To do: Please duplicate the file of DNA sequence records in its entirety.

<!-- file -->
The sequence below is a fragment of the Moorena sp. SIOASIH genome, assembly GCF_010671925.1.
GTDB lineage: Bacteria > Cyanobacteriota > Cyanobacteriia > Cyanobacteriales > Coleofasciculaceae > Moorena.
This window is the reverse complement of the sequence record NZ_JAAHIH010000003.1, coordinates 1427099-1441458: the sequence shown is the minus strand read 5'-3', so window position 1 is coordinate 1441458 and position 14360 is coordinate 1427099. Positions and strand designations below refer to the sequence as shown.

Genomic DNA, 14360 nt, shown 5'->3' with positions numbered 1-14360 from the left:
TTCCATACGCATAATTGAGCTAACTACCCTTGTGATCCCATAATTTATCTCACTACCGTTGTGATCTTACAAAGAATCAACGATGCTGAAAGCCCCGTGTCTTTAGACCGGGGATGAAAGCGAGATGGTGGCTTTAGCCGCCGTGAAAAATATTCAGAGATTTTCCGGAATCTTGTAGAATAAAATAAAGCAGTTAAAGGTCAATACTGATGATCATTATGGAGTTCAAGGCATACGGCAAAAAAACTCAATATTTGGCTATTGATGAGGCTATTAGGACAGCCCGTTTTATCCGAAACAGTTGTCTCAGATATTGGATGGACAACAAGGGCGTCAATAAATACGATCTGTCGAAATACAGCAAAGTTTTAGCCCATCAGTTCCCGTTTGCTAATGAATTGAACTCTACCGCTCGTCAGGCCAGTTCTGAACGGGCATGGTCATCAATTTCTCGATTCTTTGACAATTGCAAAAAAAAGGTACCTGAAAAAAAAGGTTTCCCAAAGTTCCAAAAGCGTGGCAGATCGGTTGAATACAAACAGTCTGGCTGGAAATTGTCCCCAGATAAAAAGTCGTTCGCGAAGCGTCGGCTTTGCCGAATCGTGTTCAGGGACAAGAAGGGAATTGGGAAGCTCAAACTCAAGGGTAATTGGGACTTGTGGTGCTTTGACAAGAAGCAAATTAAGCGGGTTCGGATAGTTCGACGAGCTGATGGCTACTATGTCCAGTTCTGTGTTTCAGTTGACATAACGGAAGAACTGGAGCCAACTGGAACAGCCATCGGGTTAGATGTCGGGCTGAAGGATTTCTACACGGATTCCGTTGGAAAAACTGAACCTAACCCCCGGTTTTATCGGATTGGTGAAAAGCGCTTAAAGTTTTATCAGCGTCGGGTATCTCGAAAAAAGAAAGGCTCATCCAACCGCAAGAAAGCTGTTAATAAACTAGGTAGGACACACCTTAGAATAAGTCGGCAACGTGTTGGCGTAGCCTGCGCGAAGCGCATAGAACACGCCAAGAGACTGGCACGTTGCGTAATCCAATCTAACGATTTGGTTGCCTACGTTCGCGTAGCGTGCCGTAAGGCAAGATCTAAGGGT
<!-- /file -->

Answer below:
The sequence below is a fragment of the Moorena sp. SIOASIH genome, assembly GCF_010671925.1.
GTDB lineage: Bacteria > Cyanobacteriota > Cyanobacteriia > Cyanobacteriales > Coleofasciculaceae > Moorena.
This window is the reverse complement of the sequence record NZ_JAAHIH010000003.1, coordinates 1427099-1441458: the sequence shown is the minus strand read 5'-3', so window position 1 is coordinate 1441458 and position 14360 is coordinate 1427099. Positions and strand designations below refer to the sequence as shown.

Genomic DNA, 14360 nt, shown 5'->3' with positions numbered 1-14360 from the left:
TTCCATACGCATAATTGAGCTAACTACCCTTGTGATCCCATAATTTATCTCACTACCGTTGTGATCTTACAAAGAATCAACGATGCTGAAAGCCCCGTGTCTTTAGACCGGGGATGAAAGCGAGATGGTGGCTTTAGCCGCCGTGAAAAATATTCAGAGATTTTCCGGAATCTTGTAGAATAAAATAAAGCAGTTAAAGGTCAATACTGATGATCATTATGGAGTTCAAGGCATACGGCAAAAAAACTCAATATTTGGCTATTGATGAGGCTATTAGGACAGCCCGTTTTATCCGAAACAGTTGTCTCAGATATTGGATGGACAACAAGGGCGTCAATAAATACGATCTGTCGAAATACAGCAAAGTTTTAGCCCATCAGTTCCCGTTTGCTAATGAATTGAACTCTACCGCTCGTCAGGCCAGTTCTGAACGGGCATGGTCATCAATTTCTCGATTCTTTGACAATTGCAAAAAAAAGGTACCTGAAAAAAAAGGTTTCCCAAAGTTCCAAAAGCGTGGCAGATCGGTTGAATACAAACAGTCTGGCTGGAAATTGTCCCCAGATAAAAAGTCGTTCGCGAAGCGTCGGCTTTGCCGAATCGTGTTCAGGGACAAGAAGGGAATTGGGAAGCTCAAACTCAAGGGTAATTGGGACTTGTGGTGCTTTGACAAGAAGCAAATTAAGCGGGTTCGGATAGTTCGACGAGCTGATGGCTACTATGTCCAGTTCTGTGTTTCAGTTGACATAACGGAAGAACTGGAGCCAACTGGAACAGCCATCGGGTTAGATGTCGGGCTGAAGGATTTCTACACGGATTCCGTTGGAAAAACTGAACCTAACCCCCGGTTTTATCGGATTGGTGAAAAGCGCTTAAAGTTTTATCAGCGTCGGGTATCTCGAAAAAAGAAAGGCTCATCCAACCGCAAGAAAGCTGTTAATAAACTAGGTAGGACACACCTTAGAATAAGTCGGCAACGTGTTGGCGTAGCCTGCGCGAAGCGCATAGAACACGCCAAGAGACTGGCACGTTGCGTAATCCAATCTAACGATTTGGTTGCCTACGTTCGCGTAGCGTGCCGTAAGGCAAGATCTAAGGGT